·  Prague is a beautiful city fully integrated into a market economy without losing its old world appeal. Public transportation is clean and efficient and a pass, good for one hour costs only 18 k. It helps if you can speak Czech, German or Russian, as English is not widely spoken. There are plenty of ATM's and shops and restaurants accept credit cards. Restaurants are plentiful. Service and menus are excellent and cost is reasonable. Lunch in an open-air café overlooking the old town square and the famous medieval clock, costs about 1300 k. for three.

·  Tipping:  Don't flash money about. Overt wealth doesn't impress. Everyone is well dressed with no homeless to be seen. Tip 10% if you feel like it. It is well-received but not expected.

·  Crime:  Low key police presence and not much crime except foreign exchange fraud and car theft. Don't exchange money on the streets at black market prices. You might get worthless Bulgarian kroner in return and make sure if you have a car that it is securely parked underground or you might find it driven away to Russia in the morning.

Tess Bridgwater is a freelance writer based in Cambridge. Ontario. She visited Marienbad and Karlovy Vary as part of a group of International journalists and tour operators who were guests of the Government of the Czech Republic, Department of Tourism, and Czech Tourism, Canada.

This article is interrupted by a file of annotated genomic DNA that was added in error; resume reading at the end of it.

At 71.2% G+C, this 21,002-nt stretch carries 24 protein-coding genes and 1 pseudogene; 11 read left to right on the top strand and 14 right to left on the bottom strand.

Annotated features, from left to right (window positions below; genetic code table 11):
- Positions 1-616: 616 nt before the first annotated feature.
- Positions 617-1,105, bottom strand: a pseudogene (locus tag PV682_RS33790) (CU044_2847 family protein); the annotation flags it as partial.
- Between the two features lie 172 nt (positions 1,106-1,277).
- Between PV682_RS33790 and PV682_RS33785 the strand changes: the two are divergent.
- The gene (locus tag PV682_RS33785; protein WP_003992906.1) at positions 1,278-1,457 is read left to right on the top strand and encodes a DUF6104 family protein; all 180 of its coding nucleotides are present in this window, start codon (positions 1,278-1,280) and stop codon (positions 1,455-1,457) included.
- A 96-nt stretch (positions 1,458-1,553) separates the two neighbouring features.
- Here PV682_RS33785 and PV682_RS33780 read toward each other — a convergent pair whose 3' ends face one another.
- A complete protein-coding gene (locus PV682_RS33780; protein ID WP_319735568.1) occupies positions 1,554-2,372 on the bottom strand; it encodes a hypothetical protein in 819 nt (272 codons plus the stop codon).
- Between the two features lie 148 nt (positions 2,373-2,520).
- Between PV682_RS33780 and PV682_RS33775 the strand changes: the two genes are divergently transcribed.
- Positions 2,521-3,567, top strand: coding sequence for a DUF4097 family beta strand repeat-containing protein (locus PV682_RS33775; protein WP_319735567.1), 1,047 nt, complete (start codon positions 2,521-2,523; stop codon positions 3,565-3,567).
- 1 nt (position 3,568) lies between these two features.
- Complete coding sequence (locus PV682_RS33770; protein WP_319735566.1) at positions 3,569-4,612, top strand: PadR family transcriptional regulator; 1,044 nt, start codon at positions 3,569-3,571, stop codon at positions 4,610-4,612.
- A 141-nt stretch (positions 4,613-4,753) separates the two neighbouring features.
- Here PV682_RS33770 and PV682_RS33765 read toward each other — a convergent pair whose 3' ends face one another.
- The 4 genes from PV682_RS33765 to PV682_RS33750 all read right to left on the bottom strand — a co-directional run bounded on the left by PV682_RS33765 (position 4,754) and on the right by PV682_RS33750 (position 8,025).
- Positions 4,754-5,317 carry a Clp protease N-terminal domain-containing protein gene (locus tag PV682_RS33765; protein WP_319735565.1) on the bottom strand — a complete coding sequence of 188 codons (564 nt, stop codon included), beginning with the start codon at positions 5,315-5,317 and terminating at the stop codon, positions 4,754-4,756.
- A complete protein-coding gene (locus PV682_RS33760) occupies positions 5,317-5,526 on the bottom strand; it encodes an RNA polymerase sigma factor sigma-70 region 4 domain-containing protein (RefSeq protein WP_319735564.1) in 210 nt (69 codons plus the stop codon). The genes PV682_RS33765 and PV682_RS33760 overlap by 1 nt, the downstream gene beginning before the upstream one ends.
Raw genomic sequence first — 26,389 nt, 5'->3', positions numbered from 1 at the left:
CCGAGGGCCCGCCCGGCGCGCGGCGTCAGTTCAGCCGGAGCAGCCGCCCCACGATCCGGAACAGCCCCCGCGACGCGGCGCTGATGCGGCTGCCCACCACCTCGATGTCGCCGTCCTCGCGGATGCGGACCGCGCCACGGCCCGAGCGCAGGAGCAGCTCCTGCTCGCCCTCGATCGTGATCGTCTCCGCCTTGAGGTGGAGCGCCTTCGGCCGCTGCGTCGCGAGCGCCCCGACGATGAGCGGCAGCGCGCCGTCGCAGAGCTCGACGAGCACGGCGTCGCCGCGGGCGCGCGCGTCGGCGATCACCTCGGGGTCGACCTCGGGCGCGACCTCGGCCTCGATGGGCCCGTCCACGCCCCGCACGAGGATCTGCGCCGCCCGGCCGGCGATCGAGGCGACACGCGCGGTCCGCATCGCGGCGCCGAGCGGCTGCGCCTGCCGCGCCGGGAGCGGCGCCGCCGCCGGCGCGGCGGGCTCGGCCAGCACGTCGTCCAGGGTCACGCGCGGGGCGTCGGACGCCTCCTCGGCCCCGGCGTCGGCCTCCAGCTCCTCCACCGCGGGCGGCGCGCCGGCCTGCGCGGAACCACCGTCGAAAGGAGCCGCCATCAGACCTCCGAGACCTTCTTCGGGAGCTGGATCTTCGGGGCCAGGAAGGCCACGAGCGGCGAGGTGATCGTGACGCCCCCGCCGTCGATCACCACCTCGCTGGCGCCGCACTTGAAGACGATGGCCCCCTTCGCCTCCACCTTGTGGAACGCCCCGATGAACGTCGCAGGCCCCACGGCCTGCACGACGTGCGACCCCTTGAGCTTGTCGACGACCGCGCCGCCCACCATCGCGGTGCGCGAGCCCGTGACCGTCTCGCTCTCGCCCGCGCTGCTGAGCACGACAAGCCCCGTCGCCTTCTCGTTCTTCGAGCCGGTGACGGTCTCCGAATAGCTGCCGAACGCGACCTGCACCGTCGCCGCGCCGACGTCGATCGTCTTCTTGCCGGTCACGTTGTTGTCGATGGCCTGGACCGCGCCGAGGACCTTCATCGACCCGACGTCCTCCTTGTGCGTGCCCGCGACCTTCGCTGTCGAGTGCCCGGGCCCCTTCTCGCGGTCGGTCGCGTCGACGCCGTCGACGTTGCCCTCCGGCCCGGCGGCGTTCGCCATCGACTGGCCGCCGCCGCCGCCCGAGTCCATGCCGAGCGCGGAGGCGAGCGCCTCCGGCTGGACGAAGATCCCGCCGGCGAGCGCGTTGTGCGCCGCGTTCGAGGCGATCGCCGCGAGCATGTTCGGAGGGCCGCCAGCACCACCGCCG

Photo Credits
Czech Tourism

If you go
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Czech Tourism: www.czechtourism.com
Marienbad: www.marienbad.cz
Lufthansa: www.lufhansa.com We flew via Dusseldorf on the new service, Toronto-Dusseldorf. A connecting flight takes one hour to Prague.
Wikipedia: http://en.wikipedia.org/wiki/Spa_towns_in_the_Czech_Republic
Wikitravel: http://wikitravel.org/en/Czech_Republic

What's happening, money, distance, time?
Media Guide: http://www.abyznewslinks.com/
Currency conversion: http://www.xe.com/ucc/
Distance calculator: http://www.indo.com/distance/
Time zone converter: http://www.timezoneconverter.com/

Transportation, visas, health, maps and temperature
Airlines (Wikipedia): http://en.wikipedia.org/wiki/List_of_airlines
Embassies/Consulates (Embassy World): http://www.embassyworld.com/
Health precautions (WHO): http://www.who.int/ith/en/
Google interactive map: http://maps.google.com/
Temperature (Temperature World): http://www.temperatureworld.com/